We are going through the same exercise of distributing the processing and of centralizing the backups.

While we look at systems (Epoch being one of them), we also try to use common sense to weight data availability versus data security. A risk assessment is perfect for that. Ask your users and management which information they are willing to loose or to wait (???) hours to reconstruct. If their data is precious, go with central backups that YOU can look after, and create enough data mirroring to be up in no time; if not, put backup facilities where needed and entrust users with doing their own backups. (Did I really just said <users> and <backups> in the same sentence?)

And remember common sense; there is probably a logical and economical blend of backup methods and equipment that will meet all your various users' needs.

I am very interested in a summary. Bye! --------------------------------------------------------------------------------

From: "J.LINN" <> Date: Wed, 3 Jul 91 10:55:06 BST Message-Id: <> Reply-To: To: Subject: Re: Network storage?

We have just moved to a slightly more distributed approach, 3 instead of 1, but it will be more distributed next year. There are many problems but the one that hits us most is because files are shared between machines. When one is down, users find it strange that things don't work as they do not consider their particular system as distributed. It may be software they cannot access or even their own data but it is confusing to them (they may have been warned that one machine is going down but do know appreciate the implications). It is certainly a systems administration nightmare and requires a lot of thought on how to distribute software, users (we use a static load sharing algorithm i.e. users assigned specific machines with the hope that all machines will be loaded fairly equally.)

I will be interested in how you get on and other comments.

John Linn ( --------------------------------------------------------------------------------

From: Andy Stefancik 234-3049 <bcstec!eerpf001!> Message-Id: <9107031652.AA24447@eerpf001> To: Subject: epoch ls

We have an Epoch optical storage server which exports mounts to motorola and sparc clients running 4.0.3OS. We have one directory on the epoch where every filename is exactly 20 characters. When we do an ls -l from a sun client over the NFS mount on the above filesystem, we get an error file not found on one file. When rlogining to the epoch the file is there and the epoch ls -l shows with no errors. This error does not happen on the other filesystems with variable length filenames. It also does not happen when ls -l is run from a sun client running 3.5OS or 4.1.1OS. Epoch suggested that the sun is not unpacking the packed messages sent by the epoch and that one long integer is missing at the start of a following message send and their alignment is off, causing the argument to ls -l of one of the files to truncate 8 characters from the end. Does anyone know of a 4.0.3 patch that fixes this problem.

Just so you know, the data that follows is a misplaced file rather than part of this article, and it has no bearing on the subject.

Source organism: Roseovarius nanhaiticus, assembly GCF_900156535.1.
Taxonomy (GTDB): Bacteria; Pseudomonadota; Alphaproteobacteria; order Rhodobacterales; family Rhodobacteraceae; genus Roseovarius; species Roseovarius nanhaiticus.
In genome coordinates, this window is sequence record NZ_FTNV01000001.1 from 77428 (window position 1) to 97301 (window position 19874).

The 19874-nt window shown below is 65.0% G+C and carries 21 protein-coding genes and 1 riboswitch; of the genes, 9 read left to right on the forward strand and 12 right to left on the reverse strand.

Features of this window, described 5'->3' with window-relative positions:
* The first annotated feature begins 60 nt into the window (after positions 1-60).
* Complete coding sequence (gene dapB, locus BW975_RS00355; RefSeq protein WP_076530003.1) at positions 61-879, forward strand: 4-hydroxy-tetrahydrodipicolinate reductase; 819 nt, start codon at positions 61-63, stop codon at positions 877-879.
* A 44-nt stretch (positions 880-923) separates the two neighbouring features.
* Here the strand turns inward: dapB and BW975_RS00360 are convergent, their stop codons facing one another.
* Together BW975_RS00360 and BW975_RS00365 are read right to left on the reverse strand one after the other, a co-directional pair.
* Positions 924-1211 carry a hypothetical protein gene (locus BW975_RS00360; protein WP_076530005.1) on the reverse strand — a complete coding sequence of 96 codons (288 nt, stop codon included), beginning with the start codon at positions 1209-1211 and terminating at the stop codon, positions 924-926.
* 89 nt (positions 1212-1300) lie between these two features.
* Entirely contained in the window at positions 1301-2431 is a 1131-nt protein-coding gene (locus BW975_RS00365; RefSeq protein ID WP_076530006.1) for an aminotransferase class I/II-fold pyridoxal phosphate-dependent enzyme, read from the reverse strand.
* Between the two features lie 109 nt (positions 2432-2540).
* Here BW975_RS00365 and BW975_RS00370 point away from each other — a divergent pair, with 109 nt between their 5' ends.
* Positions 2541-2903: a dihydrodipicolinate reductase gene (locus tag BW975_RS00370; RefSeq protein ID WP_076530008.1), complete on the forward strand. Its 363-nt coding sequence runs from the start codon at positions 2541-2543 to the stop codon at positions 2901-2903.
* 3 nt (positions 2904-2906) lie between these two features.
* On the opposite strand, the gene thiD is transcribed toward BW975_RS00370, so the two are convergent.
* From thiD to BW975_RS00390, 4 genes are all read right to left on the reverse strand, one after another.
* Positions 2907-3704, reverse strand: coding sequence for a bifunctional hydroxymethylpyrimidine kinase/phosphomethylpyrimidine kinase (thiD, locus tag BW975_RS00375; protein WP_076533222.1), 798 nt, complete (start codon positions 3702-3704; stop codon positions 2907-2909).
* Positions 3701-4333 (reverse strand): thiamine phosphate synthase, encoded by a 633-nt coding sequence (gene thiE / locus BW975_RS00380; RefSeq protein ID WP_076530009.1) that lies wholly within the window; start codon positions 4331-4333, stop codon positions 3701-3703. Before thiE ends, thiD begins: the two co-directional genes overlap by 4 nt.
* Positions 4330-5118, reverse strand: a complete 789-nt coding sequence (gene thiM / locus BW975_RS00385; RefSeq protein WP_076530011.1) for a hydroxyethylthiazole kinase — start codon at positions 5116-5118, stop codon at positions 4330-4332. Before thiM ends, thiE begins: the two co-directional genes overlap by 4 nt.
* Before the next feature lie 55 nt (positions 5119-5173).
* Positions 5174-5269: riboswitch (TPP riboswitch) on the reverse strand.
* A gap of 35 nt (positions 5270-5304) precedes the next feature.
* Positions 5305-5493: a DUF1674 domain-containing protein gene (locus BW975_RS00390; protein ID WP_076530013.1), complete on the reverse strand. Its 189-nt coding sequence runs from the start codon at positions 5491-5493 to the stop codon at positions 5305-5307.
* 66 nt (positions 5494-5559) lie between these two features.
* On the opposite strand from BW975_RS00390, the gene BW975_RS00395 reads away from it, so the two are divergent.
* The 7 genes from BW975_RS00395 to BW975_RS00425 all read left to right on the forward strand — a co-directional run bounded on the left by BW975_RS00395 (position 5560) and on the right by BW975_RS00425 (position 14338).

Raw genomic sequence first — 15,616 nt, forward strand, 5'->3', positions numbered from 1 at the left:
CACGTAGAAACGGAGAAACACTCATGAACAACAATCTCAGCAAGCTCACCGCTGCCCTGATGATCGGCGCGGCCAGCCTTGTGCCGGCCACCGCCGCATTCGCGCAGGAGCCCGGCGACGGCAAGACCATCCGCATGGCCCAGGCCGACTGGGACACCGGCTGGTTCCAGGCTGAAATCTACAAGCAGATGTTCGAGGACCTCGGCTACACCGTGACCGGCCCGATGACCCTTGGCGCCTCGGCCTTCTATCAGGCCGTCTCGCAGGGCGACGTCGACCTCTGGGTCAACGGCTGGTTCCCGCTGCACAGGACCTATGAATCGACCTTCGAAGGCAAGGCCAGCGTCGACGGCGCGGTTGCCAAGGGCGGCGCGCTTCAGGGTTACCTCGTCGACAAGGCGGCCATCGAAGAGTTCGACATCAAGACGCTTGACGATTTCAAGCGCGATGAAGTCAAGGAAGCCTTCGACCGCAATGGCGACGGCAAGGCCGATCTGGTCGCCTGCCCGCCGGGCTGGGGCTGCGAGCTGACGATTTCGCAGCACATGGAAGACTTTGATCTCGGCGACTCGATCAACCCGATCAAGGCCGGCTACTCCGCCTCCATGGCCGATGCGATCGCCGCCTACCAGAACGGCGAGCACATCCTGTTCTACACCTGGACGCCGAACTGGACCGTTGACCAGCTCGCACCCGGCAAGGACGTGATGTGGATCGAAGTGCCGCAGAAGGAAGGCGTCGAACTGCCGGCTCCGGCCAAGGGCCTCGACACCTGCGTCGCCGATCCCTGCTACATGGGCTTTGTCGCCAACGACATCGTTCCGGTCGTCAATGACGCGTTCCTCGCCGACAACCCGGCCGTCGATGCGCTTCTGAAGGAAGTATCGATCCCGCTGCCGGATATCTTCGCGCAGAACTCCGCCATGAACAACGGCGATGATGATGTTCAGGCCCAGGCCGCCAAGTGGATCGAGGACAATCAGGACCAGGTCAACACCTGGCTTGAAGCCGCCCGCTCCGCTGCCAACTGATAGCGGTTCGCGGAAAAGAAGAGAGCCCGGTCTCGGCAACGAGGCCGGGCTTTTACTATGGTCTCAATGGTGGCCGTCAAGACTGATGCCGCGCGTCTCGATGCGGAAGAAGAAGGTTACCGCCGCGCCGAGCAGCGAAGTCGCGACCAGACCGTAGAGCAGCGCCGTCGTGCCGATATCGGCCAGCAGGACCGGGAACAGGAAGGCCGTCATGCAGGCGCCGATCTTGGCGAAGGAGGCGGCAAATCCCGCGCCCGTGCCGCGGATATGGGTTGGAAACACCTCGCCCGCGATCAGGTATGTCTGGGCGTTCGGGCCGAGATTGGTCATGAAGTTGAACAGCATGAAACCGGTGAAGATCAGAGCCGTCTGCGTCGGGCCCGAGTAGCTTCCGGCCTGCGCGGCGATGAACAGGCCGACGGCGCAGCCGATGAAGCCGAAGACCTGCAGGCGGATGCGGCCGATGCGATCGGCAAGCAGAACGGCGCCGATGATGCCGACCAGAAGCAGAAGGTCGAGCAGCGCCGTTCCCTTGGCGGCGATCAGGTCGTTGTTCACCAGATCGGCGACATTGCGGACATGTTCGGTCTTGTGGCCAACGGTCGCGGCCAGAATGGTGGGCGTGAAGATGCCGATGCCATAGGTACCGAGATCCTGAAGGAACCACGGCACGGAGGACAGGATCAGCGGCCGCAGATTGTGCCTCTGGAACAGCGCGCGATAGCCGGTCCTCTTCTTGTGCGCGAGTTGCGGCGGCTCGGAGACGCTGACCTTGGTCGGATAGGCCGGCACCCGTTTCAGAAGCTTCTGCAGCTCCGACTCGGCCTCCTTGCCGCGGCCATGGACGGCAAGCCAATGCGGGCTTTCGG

Andy Stefancik Internet: -------------------------------------------------------------------------------- Boeing Commercial Airplane G. UUCP: ...!uunet!bcstec!eerpf001!as6143 P.O. Box 3707 MS 64-25 Phone: (206) 234-3049Seattle, WA 98124-2207

From: Message-Id: <A42BD7236223A060@UK.AC.CAMBRIDGE.PHOENIX> To: Subject: sun-nets posting re network storage Status: R

I would be very interested in a summary of responses you get to your request about large scale nfs, centralized backup and the like. We currently run an IBM mainframe running MVS with a large central filestore, but are being pushed to running a more ditributed Unix system.


Caroline Blackmun, --------------------------------------------------------------------------------

From: Kenny McDonald <> Subject: Using amd X-To: X-Cc: info-iris@ccfiris.aedc To: Jan Henriksen <>

We have recently installed an Epoch-1 Model 21 Infinite Storage Server on our network. It comes with the automount program (amd). Currently we have Silicon Graphics machines running NFS and we are exporting /usr & /usr1 from each host. We are mounting them on the clients as: /net/servername/usr & /net/servername/usr1 from /etc/fstab.

The following is part of our /etc/fstab file:

wthomson:/usr /net/wthomson/usr nfs soft,bg,rw 0 0 stokes:/usr /net/stokes/usr nfs soft,bg,rw 0 0 stokes:/usr1 /net/stokes/usr1 nfs soft,bg,rw 0 0 buford:/usr /net/buford/usr nfs soft,bg,rw 0 0 buford:/usr1 /net/buford/usr1 nfs soft,bg,rw 0 0 effrim:/usr /net/effrim/usr nfs soft,bg,rw 0 0 effrim:/usr1 /net/effrim/usr1 nfs soft,bg,rw 0 0 rockford:/usr /net/rockford/usr nfs soft,bg,rw 0 0 magnum:/usr /net/magnum/usr nfs soft,bg,rw 0 0

I am wanting to configure our Epoch-1 to be able to automount filesystems on our machines automatically when I cd to /net/hostname.

What I am needing to know is: 1. Is anyone running amd with this type environment? 2. Is there a way to configure amd to work the following way: when a user on stokes cd's to /net/ccfiris/usr1, amd will automatically mount this directory. 3. If so what does the configuration file look like?